Special Guest Writers: John Schloendorn & Simone Syed
Sunday began with a panel discussion about the ethics of life and death, the relationship between cryonics and critical care medicine, and about the definition of death, which has profound implications for cryonics. The panelists were critical care physician David Crippen, Alcor COO Tanya Jones, and bioethicist Leslie Whetstine. Next, Steven Harris, MD introduced his perfluorocarbon-based rapid body cooling system, which has applications in cryonics and emergency medicine. Calvin Mercer, PhD addressed the relationship between religion and life extension practices, such as cryonics. Christine Petersen then provided a survey of existing life extension technologies, and, finally, Chris Heward, PhD wrapped up with an in-depth account of the aging measurement experiment being conducted at Kronos Science Laboratory.
David Crippen, MD, Tanya Jones, Leslie Whetstine, PhD (by Simone Syed)
Cryonics and Critical Care Medicine Panel
One of the main topics covered by this panel was the definition of death, which is currently fragmented. Does death result with failure of the heart or with brain death? The heart can still beat in a brain-dead person, and the brain can still work in a body whose heart has stopped. There needs to be a unified definition of death, instead of the splintered criteria currently utilized.
Death upon cardiac death helps in cryonics cases because cryonics technicians are concerned about the future viability of the brain. Clearly, brain death is not desired. Leslie, however, finds that she cannot rely solely on the cardiac definition of death because the person is certainly still revivable. Therefore, she does not consider them dead until they cannot be revived. Cryonic facilities must establish a rapport with hospitals to ensure that the stabilization process is started as soon as possible after cardiac arrest, instead of waiting around for the brain to die.
To rebut Leslie’s statement that the industry may be considered dishonest due to conflict with the legal terminology of death, Tanya Jones stated that cryonics patients are only “mostly dead,” therefore she does not believe that she is being dishonest in any form. Leslie also admits that she is very unaware of the implications of cryonics in a legal sense.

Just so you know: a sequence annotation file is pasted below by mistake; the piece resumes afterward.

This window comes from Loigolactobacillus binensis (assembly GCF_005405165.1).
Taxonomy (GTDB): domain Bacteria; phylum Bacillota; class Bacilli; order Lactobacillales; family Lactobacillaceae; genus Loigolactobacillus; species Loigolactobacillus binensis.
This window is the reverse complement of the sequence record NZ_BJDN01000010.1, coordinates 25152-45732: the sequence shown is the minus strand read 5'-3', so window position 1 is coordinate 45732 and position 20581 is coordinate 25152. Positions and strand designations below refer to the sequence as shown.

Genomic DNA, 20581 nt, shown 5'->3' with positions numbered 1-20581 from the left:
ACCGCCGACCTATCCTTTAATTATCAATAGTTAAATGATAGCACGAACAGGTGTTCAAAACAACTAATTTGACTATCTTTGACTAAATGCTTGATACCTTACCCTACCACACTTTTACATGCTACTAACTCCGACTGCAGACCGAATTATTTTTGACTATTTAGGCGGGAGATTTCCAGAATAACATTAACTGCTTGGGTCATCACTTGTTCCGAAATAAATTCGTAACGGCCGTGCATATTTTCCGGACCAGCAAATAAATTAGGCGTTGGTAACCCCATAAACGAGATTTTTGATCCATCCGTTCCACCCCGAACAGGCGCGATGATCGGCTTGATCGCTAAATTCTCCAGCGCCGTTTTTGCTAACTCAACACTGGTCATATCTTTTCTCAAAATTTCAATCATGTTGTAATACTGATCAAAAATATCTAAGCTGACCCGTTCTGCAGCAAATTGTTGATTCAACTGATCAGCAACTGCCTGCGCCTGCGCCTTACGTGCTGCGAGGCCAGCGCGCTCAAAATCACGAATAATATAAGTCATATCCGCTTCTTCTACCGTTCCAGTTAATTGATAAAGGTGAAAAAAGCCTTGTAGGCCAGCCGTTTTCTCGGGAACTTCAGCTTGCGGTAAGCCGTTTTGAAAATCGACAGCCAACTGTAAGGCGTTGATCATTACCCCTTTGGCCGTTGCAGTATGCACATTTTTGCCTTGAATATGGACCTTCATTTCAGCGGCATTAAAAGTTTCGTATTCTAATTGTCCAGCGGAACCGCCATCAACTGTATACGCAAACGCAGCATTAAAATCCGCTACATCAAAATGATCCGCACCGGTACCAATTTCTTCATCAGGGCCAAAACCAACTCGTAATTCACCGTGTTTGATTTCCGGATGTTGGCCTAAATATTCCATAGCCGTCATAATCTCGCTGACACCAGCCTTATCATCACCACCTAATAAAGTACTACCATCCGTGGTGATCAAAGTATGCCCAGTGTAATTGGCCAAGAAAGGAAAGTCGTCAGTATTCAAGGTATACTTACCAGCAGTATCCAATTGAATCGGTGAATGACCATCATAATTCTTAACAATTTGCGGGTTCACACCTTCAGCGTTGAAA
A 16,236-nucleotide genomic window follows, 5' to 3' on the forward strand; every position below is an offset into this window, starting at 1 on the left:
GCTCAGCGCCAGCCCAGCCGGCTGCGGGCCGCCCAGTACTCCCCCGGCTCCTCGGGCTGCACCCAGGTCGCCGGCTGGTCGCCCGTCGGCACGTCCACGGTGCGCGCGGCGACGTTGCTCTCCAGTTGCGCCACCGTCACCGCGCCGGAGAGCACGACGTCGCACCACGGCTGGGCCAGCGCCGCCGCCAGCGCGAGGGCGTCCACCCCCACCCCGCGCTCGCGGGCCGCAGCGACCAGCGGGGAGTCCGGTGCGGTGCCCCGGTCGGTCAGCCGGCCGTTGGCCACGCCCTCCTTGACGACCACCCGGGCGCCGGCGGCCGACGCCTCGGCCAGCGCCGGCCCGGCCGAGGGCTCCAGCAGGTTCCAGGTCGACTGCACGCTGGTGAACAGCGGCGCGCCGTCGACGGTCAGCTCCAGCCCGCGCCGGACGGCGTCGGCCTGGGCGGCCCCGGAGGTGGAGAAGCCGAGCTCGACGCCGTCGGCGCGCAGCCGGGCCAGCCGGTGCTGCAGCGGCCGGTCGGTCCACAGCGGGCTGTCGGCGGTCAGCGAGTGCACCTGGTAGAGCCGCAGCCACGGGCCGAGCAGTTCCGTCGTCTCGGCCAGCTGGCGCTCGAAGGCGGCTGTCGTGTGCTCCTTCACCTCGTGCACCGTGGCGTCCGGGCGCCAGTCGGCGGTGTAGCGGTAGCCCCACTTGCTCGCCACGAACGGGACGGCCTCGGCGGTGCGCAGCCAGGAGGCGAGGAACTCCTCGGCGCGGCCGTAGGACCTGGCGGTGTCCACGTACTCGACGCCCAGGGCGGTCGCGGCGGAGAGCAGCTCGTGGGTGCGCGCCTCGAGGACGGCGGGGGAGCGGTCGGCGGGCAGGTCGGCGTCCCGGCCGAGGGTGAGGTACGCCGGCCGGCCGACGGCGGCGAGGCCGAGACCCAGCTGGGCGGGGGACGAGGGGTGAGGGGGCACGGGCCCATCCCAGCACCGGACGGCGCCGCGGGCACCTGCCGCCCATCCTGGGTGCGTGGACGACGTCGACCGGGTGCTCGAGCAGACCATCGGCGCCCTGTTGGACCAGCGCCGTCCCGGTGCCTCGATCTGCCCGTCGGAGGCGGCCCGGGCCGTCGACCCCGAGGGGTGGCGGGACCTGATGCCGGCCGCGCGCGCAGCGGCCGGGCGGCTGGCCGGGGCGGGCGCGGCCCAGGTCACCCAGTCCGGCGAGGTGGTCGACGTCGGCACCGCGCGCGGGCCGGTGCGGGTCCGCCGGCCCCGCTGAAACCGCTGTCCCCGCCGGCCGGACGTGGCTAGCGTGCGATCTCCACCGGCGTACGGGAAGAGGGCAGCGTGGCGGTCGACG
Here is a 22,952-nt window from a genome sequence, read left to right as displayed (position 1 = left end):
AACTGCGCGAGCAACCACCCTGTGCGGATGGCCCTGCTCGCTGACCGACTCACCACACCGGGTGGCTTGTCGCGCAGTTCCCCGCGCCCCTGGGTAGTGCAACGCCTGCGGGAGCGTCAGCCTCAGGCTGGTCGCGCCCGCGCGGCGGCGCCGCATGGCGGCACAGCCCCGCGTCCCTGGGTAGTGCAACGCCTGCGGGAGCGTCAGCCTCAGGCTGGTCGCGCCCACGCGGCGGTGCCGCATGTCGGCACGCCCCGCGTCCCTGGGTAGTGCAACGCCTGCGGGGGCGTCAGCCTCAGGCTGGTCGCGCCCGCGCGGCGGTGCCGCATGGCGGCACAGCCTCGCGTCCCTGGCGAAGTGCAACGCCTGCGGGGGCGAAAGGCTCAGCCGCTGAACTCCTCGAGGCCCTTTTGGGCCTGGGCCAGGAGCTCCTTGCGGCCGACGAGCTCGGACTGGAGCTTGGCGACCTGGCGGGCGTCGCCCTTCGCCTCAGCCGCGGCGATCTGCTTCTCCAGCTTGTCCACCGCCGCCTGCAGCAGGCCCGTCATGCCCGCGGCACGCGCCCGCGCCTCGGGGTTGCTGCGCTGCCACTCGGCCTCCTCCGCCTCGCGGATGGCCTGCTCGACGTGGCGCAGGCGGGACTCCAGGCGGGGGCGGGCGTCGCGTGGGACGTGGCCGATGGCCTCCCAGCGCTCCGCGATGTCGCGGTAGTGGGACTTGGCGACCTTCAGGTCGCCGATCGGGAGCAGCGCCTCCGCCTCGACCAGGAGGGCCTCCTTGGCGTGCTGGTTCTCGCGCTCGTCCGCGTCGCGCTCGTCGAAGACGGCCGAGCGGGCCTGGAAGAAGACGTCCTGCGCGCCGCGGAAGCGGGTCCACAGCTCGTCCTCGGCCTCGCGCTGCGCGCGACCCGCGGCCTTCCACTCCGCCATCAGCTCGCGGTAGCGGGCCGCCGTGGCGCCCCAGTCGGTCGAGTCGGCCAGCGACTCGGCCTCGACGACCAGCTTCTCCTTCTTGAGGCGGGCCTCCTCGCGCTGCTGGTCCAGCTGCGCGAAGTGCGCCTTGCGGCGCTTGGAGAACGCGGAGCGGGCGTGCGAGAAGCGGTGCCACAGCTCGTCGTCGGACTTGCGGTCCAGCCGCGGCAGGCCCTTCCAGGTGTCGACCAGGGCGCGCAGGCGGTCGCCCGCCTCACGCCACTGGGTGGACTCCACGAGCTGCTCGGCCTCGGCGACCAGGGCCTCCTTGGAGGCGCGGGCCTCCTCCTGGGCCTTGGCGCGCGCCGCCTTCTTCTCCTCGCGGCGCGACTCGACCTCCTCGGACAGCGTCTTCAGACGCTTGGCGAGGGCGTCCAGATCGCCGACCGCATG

There was some discussion of the definition of death that clinicians must adhere to and the criteria that must be met for procurement of organs. Clinicians take the time to go through an entire list of criteria in order to establish, without a doubt in their minds, that the patient is in fact dead. However, it can be difficult to determine whether or not brain death has occurred, especially since there are always emerging standards and methods of determination.
Dr. David Crippen stated that the person does not have to be only legally dead, but rather permanently dead. How do you know if someone is permanently dead, though? Waiting around for so-called permanent death wastes precious time in the process of cryonics, and as pointed out by one adamant questioner during the Q&A session, the point of cryonics is that the people who are being cryopreserved are at least partially viable and living on the cellular level, otherwise there would be no use in applying the cryonics protocol.
Tanya commented that it would be ideal for cryopreservation to become a medical procedure performed in hospitals under circumstances that allow for optimal viability of the brain. Acceptance in the medical community requires people to start a dialogue with their families and their primary care physicians. By familiarizing those around them with the concept of cryonics, it becomes a more visible and credible technology.
Steven B. Harris, MD (by John Schloendorn)
Rapid Hypothermia Induction Methods and Brain Oxygen Requirements in Resuscitation and Cryonics